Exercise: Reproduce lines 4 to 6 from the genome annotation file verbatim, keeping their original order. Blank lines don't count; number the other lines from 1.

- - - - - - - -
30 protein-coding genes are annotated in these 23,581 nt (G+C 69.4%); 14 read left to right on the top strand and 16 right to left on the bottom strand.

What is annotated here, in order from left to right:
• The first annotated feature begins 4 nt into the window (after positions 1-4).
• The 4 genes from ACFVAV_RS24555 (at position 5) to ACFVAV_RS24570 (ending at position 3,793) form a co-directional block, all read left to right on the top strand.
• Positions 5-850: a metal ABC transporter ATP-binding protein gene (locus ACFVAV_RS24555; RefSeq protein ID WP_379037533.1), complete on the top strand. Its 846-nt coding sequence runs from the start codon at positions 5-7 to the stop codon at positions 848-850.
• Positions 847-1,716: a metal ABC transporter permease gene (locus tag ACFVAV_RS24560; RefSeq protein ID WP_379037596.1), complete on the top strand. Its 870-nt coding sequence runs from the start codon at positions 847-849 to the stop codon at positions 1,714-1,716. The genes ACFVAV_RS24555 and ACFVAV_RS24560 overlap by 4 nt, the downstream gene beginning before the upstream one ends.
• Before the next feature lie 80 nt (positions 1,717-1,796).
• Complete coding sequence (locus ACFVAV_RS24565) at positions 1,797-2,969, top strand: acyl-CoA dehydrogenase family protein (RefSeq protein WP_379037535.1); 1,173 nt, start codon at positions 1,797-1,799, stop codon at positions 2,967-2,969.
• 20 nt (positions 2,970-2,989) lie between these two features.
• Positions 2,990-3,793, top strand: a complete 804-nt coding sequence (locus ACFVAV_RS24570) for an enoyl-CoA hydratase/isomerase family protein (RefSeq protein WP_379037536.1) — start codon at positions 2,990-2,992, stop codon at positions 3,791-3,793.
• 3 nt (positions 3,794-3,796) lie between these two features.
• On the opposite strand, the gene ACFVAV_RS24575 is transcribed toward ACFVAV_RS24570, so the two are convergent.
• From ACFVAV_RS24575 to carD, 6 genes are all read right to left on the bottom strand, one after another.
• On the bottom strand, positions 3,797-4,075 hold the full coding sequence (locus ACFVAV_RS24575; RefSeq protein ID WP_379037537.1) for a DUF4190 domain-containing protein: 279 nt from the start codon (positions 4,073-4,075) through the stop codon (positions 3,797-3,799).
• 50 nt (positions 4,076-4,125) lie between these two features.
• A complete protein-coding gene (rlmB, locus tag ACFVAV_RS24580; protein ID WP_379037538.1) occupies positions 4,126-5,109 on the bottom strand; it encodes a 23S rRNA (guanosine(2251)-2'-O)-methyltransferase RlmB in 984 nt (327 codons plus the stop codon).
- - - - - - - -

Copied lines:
• The 4 genes from ACFVAV_RS24555 (at position 5) to ACFVAV_RS24570 (ending at position 3,793) form a co-directional block, all read left to right on the top strand.
• Positions 5-850: a metal ABC transporter ATP-binding protein gene (locus ACFVAV_RS24555; RefSeq protein ID WP_379037533.1), complete on the top strand. Its 846-nt coding sequence runs from the start codon at positions 5-7 to the stop codon at positions 848-850.
• Positions 847-1,716: a metal ABC transporter permease gene (locus tag ACFVAV_RS24560; RefSeq protein ID WP_379037596.1), complete on the top strand. Its 870-nt coding sequence runs from the start codon at positions 847-849 to the stop codon at positions 1,714-1,716. The genes ACFVAV_RS24555 and ACFVAV_RS24560 overlap by 4 nt, the downstream gene beginning before the upstream one ends.